The South West
The southwest of England includes Cornwall’s surfing haven, the Cotswolds’ warm golden stone and Wiltshire’s charming thatched cottages. Unsurprisingly, this region is home to some of the best stately homes in England. Head to the southwest to enjoy some of the finest formal gardens in the country, wrapped around grand country seats.
Stourhead is the quintessential embodiment of the best stately homes in England, nestled amidst hundreds of acres of country estate. Henry Hoare I bought the earlier Stourton Manor on the site in 1717. He was the son of the founder of Hoare’s bank, today the oldest privately owned bank in the country. Twenty years later, Henry had replaced the house with a Palladian-style villa, Stourhead. Henry’s son installed many of the world-famous gardens that thrive here today. The 1780s saw fine wings added and the grandiose portico 50 years later. Like many of England’s finest houses, Stourhead passed to the National Trust in 1946. This ensured its safety and preservation for future generations.
Today, the house and gardens offer a wonderful day of adventure. Stourhead is a treasure trove of magnificent artwork and grand rooms to transport you to a time gone by. Yet, the true gem of Stourhead is the garden. Designed in the early 1700s to reveal new treasures with each passing season, the estate is alive with colour and hidden nooks to explore. Particular highlights include a generous smattering of follies. Excellent examples of this 18th-century trend include the Grotto and the Temple of Apollo.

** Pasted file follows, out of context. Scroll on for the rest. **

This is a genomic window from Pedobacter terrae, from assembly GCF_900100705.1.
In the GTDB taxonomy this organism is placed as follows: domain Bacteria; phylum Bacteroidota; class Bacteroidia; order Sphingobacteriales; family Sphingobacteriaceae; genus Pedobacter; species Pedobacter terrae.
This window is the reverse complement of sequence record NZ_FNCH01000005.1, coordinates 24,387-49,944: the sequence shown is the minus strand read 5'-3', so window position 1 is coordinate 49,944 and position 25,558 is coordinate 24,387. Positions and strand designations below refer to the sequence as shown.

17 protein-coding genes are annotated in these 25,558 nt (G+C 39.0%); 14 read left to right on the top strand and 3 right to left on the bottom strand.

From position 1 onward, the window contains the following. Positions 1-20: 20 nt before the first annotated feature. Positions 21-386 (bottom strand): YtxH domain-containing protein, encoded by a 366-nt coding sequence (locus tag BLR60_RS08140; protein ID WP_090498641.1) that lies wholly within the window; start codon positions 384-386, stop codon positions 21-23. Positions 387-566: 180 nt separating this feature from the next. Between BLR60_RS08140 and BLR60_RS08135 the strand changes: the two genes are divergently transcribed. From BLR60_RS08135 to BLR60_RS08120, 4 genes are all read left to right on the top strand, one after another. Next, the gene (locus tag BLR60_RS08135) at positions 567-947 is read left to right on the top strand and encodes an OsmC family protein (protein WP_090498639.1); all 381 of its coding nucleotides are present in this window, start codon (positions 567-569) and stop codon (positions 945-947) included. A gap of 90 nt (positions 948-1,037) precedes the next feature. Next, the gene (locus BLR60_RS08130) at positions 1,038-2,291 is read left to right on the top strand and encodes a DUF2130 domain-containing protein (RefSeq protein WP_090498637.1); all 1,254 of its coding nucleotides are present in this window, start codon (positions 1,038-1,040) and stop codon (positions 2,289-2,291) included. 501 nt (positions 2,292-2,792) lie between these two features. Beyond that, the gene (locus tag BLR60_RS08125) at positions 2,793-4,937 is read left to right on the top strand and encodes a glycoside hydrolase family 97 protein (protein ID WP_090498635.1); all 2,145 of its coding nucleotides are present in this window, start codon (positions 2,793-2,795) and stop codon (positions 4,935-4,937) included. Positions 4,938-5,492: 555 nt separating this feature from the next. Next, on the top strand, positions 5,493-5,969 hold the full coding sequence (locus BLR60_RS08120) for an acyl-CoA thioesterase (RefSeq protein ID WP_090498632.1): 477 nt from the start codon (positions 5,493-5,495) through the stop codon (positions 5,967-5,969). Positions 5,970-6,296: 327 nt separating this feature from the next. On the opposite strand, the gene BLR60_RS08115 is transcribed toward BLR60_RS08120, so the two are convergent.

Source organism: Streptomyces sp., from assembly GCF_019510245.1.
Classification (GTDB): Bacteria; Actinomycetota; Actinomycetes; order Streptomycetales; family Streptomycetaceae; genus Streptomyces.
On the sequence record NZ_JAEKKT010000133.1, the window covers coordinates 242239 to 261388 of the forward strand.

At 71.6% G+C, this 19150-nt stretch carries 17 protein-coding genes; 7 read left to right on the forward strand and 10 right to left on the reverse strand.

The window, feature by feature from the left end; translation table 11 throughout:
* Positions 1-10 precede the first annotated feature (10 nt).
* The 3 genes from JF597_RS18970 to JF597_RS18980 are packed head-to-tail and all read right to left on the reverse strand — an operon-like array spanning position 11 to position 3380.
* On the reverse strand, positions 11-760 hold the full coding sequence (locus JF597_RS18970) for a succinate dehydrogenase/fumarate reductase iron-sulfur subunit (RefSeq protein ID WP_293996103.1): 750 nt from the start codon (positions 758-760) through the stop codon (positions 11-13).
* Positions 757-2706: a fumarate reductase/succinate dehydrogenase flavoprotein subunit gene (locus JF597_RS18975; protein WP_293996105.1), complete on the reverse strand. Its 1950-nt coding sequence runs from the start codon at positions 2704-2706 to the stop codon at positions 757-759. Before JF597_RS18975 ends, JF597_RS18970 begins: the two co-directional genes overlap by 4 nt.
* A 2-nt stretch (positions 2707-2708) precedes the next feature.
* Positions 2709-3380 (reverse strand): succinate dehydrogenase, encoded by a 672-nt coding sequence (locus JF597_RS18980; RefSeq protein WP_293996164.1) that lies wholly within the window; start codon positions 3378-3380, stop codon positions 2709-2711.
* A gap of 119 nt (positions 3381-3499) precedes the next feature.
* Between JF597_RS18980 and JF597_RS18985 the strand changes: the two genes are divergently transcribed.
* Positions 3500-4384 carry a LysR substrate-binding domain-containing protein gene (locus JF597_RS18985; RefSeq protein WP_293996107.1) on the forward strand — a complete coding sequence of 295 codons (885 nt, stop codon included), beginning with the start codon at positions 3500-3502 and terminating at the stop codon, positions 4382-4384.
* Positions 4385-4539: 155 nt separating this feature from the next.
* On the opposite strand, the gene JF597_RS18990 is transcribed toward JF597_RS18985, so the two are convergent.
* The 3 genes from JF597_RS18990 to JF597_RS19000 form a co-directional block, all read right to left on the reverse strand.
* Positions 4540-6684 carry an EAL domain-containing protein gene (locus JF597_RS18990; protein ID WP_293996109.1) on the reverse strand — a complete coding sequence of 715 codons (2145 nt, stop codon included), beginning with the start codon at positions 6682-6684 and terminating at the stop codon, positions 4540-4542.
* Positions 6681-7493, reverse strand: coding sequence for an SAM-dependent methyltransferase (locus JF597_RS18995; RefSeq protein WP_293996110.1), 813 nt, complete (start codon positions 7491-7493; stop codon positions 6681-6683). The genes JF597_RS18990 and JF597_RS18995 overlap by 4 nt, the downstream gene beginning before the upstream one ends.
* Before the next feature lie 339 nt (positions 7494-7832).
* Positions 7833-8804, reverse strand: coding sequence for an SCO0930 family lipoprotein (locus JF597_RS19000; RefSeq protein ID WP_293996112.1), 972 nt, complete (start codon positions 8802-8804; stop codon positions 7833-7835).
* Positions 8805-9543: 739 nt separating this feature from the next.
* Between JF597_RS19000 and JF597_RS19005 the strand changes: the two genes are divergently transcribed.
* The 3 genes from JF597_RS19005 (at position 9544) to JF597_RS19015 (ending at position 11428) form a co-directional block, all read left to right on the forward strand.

Stourhead is located in Wiltshire and sits on the edge of the Cranborne Chase Area of Outstanding Natural Beauty. Just a 40 minute drive south of Bath, Stourhead also makes a lovely stop on the drive between London and Cornwall. On this route, the A303 passes the house and Stonehenge within Wiltshire. The house and gardens are open all year round, and the National Trust runs several events throughout the year.
Blenheim Palace is best known as the birthplace of Sir Winston Churchill. John Churchill, 1st Duke of Malborough, received the site following his victory at the Battle of Blenheim (1704). Built over two decades, Blenheim is an early example of the English Romantic movement. Built on land leased from the monarchy, annual rent on the site today remains a replica of the captured French standard. Blenheim was saved from ruin at the end of the 19th century by marriage between the 9th Duke and Consuelo Vanderbilt, the American socialite.